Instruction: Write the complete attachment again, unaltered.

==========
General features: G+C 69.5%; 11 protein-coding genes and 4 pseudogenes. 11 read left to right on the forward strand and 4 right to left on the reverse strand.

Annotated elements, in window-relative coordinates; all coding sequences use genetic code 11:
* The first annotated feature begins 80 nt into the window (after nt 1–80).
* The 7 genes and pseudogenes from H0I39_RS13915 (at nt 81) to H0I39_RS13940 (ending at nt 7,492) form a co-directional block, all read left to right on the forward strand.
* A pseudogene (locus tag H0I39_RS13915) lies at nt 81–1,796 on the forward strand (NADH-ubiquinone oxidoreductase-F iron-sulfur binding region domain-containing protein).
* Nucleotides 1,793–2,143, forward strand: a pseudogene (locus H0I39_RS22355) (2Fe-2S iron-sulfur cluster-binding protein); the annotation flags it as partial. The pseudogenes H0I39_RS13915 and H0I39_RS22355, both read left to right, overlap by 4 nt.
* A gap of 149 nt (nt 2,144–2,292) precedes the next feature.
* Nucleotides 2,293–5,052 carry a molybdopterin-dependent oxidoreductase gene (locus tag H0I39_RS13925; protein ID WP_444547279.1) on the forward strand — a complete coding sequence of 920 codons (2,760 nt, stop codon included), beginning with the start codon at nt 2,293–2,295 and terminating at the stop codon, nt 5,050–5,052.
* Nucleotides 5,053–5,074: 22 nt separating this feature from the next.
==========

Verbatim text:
General features: G+C 69.5%; 11 protein-coding genes and 4 pseudogenes. 11 read left to right on the forward strand and 4 right to left on the reverse strand.

Annotated elements, in window-relative coordinates; all coding sequences use genetic code 11:
* The first annotated feature begins 80 nt into the window (after nt 1–80).
* The 7 genes and pseudogenes from H0I39_RS13915 (at nt 81) to H0I39_RS13940 (ending at nt 7,492) form a co-directional block, all read left to right on the forward strand.
* A pseudogene (locus tag H0I39_RS13915) lies at nt 81–1,796 on the forward strand (NADH-ubiquinone oxidoreductase-F iron-sulfur binding region domain-containing protein).
* Nucleotides 1,793–2,143, forward strand: a pseudogene (locus H0I39_RS22355) (2Fe-2S iron-sulfur cluster-binding protein); the annotation flags it as partial. The pseudogenes H0I39_RS13915 and H0I39_RS22355, both read left to right, overlap by 4 nt.
* A gap of 149 nt (nt 2,144–2,292) precedes the next feature.
* Nucleotides 2,293–5,052 carry a molybdopterin-dependent oxidoreductase gene (locus tag H0I39_RS13925; protein ID WP_444547279.1) on the forward strand — a complete coding sequence of 920 codons (2,760 nt, stop codon included), beginning with the start codon at nt 2,293–2,295 and terminating at the stop codon, nt 5,050–5,052.
* Nucleotides 5,053–5,074: 22 nt separating this feature from the next.